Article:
Why did I coin the term Deep Fantasy? Because, after telling people I write fantasy, I found myself saying things like: 'but not like Game of Thrones. I don't do epic battles, gory violence, complex political intrigue, or graphic sex' and 'not like Harry Potter with boy wizards, boarding schools, and magic systems' and 'not set in a city with werewolves and shape-shifters' and 'not Celtic with Druids and standing stones' and 'not like Lord of the Rings with elves and dwarves.' I don't consciously draw on existing fairy stories either, or Greek Myths, or any other obvious mythic system (although I might in the future) and I don't do dystopia. I like hope in my stories.
Having made people glassy-eyed with what I don't write, I decided it would be more use to tell them what I do write and having discarded terms like 'traditional fantasy', 'pastoral fantasy' and 'spiritual fantasy' as not getting to the heart of the issue, I came up with Deep Fantasy.
Deep Fantasy recognises that fantasy has the potential to work on two levels: the surface level where the story should be gripping, emotionally moving, and enjoyable; and the deeper level, where the story's symbols, metaphors and imagery have psychological power.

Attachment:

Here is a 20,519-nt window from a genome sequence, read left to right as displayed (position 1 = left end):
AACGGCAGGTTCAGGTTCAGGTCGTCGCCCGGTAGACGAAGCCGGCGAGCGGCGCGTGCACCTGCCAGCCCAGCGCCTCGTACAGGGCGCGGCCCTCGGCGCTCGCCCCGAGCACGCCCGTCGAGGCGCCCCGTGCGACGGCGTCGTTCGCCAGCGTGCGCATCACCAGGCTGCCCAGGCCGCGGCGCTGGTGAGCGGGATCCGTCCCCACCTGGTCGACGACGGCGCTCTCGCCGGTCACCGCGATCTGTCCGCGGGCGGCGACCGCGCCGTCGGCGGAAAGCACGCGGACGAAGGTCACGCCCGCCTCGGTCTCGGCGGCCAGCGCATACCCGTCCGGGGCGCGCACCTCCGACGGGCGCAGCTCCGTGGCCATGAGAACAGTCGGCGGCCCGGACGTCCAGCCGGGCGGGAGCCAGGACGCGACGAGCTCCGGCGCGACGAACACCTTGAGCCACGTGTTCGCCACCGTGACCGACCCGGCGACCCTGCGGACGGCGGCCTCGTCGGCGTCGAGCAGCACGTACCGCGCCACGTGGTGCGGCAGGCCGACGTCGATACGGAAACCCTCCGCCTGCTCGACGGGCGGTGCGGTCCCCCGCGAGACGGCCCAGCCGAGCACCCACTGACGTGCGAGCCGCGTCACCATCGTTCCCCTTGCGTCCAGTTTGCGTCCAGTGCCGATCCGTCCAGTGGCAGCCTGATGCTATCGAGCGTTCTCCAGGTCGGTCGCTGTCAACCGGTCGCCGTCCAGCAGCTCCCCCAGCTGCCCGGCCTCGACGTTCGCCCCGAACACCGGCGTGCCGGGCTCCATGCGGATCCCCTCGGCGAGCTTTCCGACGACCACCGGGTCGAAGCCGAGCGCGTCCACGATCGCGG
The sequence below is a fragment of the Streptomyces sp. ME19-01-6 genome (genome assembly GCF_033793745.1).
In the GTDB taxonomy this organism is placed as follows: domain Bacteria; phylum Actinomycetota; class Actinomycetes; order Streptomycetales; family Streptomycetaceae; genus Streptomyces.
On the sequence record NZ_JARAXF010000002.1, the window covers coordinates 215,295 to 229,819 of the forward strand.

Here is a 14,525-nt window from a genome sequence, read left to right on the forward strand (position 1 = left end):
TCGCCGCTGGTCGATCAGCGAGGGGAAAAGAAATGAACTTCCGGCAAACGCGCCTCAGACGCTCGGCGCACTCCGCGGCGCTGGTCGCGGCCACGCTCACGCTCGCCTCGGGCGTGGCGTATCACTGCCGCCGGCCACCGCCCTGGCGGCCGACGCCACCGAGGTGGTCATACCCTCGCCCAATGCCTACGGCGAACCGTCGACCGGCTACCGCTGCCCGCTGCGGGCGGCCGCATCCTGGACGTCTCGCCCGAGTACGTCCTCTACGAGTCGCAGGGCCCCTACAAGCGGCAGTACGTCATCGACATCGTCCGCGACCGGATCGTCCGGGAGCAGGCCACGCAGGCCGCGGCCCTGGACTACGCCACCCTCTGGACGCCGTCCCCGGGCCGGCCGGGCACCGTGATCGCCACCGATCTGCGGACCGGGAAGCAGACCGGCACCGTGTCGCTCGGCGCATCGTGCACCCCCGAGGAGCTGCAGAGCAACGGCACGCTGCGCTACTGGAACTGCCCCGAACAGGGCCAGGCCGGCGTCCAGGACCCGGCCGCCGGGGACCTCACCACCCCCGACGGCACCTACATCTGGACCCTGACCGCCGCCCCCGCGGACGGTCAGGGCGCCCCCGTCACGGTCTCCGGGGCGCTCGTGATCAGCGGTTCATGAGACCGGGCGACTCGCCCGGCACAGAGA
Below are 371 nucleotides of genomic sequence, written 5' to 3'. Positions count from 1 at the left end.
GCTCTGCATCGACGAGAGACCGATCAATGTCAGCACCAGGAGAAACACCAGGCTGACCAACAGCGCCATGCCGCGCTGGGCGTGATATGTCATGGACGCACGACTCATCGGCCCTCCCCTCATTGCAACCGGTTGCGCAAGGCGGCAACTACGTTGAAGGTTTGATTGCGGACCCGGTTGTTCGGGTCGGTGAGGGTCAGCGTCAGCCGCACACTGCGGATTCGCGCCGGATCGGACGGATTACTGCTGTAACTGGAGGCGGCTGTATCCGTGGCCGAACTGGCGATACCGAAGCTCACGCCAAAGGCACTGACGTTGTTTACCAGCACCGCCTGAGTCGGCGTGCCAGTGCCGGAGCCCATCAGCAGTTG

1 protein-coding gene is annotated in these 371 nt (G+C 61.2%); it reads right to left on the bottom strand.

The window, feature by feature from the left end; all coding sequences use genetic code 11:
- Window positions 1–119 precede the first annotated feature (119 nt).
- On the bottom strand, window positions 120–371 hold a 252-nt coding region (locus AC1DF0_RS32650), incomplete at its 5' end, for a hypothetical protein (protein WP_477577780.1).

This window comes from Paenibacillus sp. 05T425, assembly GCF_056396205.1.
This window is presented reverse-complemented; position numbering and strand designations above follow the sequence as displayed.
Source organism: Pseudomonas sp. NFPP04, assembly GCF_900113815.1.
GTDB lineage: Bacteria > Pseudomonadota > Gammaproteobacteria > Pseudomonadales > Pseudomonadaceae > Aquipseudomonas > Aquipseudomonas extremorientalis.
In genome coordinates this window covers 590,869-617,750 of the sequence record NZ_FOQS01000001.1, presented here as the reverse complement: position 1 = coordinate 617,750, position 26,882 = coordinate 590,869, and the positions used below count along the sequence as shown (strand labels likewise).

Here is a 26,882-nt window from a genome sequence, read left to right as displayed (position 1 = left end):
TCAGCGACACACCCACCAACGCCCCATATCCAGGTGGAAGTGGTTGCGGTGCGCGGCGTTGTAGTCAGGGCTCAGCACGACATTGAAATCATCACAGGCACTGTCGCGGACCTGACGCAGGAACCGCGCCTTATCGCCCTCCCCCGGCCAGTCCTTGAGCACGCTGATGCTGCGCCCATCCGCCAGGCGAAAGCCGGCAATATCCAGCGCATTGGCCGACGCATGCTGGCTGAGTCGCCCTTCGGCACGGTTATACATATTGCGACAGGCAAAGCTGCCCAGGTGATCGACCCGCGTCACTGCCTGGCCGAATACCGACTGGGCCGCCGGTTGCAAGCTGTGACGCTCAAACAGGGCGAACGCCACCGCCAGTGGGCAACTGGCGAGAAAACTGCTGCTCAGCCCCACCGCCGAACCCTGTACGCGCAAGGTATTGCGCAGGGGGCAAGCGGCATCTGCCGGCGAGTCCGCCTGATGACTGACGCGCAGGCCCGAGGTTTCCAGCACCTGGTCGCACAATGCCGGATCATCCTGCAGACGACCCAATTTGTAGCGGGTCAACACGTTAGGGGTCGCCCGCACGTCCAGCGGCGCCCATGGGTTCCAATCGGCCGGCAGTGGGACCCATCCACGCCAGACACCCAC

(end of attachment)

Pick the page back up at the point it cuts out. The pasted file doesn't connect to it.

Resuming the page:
I set my stories in Secondary Worlds but the settings can be more than backdrops to the action. In Heart Hunter, Fleet's ice-locked lands are a metaphor for her own congealed emotional state, and her quest to find the magic talisman to unlock the frozen streams and return food to her people, is a quest for adulthood. I discuss the Deep Fantasy aspects of my books on my website if you'd like to explore the idea further.
While you mightn't have heard of Deep Fantasy, you probably have heard of Planners and Pantsers (or Panthers, as Isobelle Carmody prefers). The idea is that writers either plan out their novel in detail before they write, or jump in and see what happens (thus writing 'by the seat of their pants'). Apart from Heart Hunter (which started as a Ph.D and had to demonstrate Joseph Campbell's 17 part Hero Quest), I've always been a pantser. For me, a big part of the joy of writing is having wonderful discoveries emerge as the story reveals itself and, in the past, I couldn't imagine anything worse than knowing the story's outcome beforehand.
In reality, writers are rarely purely one thing or another, but it seems from my pantser viewpoint, that planners write more quickly. They don't need to continuously reflect on what's emerged in order to work out what comes next. Writing quickly is an advantage to all writers, but particularly to Indie authors, where releasing books regularly is important.
Pantsering a stand alone is definitely easier than pantsering a series, as I discovered in Angel Caste. This series is complex on the deep fantasy level, and I found the final book (Angel Blessed) very demanding to write. It's something I'm keeping in mind with my new series (SOO). I don't think I'll ever be a planner, but I'll certainly need to consider each character's journey in more detail before they undertake it.
Cheers until next time.